The sweet bean sauce is slowly cooked with onion and pork to create an appetizing and mouthwatering savory sauce. Add a spoonful of sauce to the noodles and gently mix them; you will smell the pungent aroma and be unable to resist picking up the chopsticks and digging in.
Fried Sauce Noodles (Zha jiang mian, 炸酱面) is one of the most classic and famous dishes in Beijing cuisine. Although not as fancy as Peking Duck, if you travel to Beijing, locals will always recommend this dish to you.
Originally, fried sauce noodles was a dish for poor people. It uses a thick soybean sauce, which is very salty and cheap, to make the sauce, together with a bit pork and lard. The sauce becomes so rich and flavorful that you only need a small amount of it to accompany a whole bowl of noodles. This way, people don’t need to spend much to fill up their stomachs.
Although it seems like a simple dish, it has a whole set of rules that govern how it’s served in Beijing. It is called Old Beijing Fried Sauce Noodles here, and this is considered the most traditional and authentic way to prepare the dish. In addition to the sauce made from yellow soybean paste, the dish is also served with sliced cucumber, sliced red radish, boiled bean sprouts, and yellow soybeans. By adding all these things to the noodles, you can create a flavorful sauce that is refreshing and balanced in nutrition.
However, the recipe I’m sharing today is different from the traditional way of cooking Zha Jiang Mian. This is a family recipe that was passed from my grandma, and it tastes even better than the traditional one.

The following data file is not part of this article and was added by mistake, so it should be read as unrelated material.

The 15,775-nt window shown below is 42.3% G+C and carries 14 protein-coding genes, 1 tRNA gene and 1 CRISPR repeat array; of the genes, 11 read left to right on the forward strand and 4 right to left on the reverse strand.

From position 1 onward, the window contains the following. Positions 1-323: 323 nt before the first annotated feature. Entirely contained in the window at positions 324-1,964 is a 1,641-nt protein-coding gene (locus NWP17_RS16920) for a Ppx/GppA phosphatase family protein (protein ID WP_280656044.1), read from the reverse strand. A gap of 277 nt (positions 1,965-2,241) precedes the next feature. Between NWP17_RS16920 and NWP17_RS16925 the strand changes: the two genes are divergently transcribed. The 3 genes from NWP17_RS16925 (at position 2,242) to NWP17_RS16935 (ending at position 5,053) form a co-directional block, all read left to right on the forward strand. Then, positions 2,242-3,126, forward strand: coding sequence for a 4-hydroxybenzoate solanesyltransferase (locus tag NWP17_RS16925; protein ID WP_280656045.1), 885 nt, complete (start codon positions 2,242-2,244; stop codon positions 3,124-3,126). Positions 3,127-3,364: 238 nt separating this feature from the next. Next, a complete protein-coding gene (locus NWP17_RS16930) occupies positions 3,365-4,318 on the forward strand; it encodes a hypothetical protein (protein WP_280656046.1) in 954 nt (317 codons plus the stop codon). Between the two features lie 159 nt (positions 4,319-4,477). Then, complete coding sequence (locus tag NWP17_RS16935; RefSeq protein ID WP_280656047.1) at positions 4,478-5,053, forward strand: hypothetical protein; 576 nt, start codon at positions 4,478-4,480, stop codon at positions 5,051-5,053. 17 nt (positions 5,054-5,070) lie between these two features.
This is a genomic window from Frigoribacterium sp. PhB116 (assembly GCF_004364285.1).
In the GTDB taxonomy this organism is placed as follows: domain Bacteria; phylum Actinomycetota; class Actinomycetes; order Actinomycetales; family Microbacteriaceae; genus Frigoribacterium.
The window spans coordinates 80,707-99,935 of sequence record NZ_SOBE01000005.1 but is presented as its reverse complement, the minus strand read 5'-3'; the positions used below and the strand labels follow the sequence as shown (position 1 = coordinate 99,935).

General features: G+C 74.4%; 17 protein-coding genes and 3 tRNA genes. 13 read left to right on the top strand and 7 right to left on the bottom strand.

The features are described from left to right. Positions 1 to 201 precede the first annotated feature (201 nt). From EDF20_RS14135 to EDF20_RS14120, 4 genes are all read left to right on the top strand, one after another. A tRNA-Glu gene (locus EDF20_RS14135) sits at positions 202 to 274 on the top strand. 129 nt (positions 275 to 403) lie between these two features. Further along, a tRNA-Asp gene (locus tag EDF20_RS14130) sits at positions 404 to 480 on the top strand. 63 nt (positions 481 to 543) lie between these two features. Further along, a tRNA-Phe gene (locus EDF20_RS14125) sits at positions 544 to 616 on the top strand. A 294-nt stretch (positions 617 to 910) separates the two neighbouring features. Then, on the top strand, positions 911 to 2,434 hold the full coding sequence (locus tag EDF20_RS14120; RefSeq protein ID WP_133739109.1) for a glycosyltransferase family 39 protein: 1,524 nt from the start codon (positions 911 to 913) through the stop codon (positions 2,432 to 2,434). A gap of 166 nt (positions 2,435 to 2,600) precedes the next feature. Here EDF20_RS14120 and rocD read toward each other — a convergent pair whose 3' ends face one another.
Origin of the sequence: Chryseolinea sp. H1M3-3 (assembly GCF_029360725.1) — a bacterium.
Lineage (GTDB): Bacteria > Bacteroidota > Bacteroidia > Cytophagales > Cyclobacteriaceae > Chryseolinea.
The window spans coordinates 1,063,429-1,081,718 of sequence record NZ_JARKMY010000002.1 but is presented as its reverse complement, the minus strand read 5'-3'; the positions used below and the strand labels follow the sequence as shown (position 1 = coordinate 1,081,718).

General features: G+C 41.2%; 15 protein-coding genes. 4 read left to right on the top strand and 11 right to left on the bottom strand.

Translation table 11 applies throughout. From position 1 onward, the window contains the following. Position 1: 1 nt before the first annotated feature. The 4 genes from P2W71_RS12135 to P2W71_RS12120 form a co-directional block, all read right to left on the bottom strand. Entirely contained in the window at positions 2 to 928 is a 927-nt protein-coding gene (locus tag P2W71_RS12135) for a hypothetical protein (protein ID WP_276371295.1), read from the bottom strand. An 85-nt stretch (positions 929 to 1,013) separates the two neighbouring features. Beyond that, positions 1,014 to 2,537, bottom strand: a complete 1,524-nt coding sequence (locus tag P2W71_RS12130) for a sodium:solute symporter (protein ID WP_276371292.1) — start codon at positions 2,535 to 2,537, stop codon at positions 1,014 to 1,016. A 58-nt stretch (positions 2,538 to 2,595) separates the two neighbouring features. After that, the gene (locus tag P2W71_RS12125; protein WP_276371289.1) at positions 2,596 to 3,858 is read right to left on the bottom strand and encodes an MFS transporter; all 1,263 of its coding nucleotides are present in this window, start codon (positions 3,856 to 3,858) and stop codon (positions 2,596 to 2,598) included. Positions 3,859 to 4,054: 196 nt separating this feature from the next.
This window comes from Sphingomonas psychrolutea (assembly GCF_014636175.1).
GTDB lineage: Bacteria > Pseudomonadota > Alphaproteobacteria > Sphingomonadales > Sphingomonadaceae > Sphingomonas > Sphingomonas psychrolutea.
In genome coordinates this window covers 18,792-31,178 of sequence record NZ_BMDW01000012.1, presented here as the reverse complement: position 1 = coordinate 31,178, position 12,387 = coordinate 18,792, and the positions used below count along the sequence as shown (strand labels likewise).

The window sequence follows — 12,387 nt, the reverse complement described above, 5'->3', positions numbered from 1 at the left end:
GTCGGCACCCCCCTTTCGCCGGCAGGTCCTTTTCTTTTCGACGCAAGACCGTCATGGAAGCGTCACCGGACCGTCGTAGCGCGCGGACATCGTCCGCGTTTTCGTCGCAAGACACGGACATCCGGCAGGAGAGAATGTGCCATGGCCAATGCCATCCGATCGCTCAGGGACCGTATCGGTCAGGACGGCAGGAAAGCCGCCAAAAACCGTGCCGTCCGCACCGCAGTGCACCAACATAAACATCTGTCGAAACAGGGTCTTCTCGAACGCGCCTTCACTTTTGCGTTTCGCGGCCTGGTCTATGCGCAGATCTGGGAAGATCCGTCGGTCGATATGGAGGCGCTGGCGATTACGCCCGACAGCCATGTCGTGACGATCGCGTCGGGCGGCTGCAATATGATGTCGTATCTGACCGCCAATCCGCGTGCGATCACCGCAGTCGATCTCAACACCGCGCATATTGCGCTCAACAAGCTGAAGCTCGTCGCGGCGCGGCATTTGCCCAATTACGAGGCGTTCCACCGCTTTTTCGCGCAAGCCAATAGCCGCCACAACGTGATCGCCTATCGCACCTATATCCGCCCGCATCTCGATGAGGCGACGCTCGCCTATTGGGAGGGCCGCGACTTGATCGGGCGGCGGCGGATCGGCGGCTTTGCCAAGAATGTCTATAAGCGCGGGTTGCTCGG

Instead of yellow soybean paste, we use sweet bean sauce (Tian mian jiang, 甜面酱), which is less salty and has a slightly sweet flavor (It is the same sauce that accompanies Peking Duck, by the way). It has a more delicate flavor and is less overwhelming than yellow soybean paste. Also, we usually chop the pork into small cubes instead of using ground pork, to achieve a better mouthfeel. In the end, we use a lot of onion, rather than Chinese scallion. The onion will make a great base and addssome sweetness to the sauce, just like it does for a Bolognese sauce. To serve the noodles, my family likes to pour stir fried egg and tomato on top. It goes perfect will the sauce, balances its saltiness, and makes the dish colorful.
In summary, the dish not only preserves all the deliciousness of a bowl of traditional Zha Jiang Mian, but also tastes better and is super comforting. Ready to cook yet?
- 300 grams pork, cubed to small squares (or minced pork)
- 1 tablespoon minced ginger
- 2 tablespoons Shaoxing wine
- 200 grams (7 ounces) sweet bean sauce
- 100 milliliters vegetable oil
- 400 milliliters water
- 1 small onion, chopped
- 240 gram (9 ounces) fresh noodles
- (optional) stir fried tomato and egg
- 1 cucumber, julienned
- Add minced pork, ginger and Shaoxing wine into a large bowl. Mix well.
- Add sweet bean sauce to a medium sized bowl. Slowly blend in water and stir constantly, until water is fully incorporated.
- Heat a wok (or a heavy bottomed skillet) over medium high heat. Add oil and wait until oil is hot, 2 to 3 minutes. Add pork and stir constantly, until the surface turns mostly white. Swirl in sweet bean sauce. Turn to medium heat and keep stirring constantly, until the sauce turns almost black, about 10 mins. If the sauce thickens too quickly and starts to feel like it's sticking to the bottom of the wok, slowly blend in warm water, 1/2 cup at a time. Reduce the heat if the wok gets too hot.
- Add onion into the sauce and keep stirring, until fully cooked but still crisp, 3 to 5 minutes. Stop heat and transfer the sauce to a large bowl.
- Bring a large pot of water to a boil and cook noodles according to instructions.
- Add noodles to serving bowls. Top noodles with sauce, cucumber, and stir fried tomato and egg.
- Serve warm.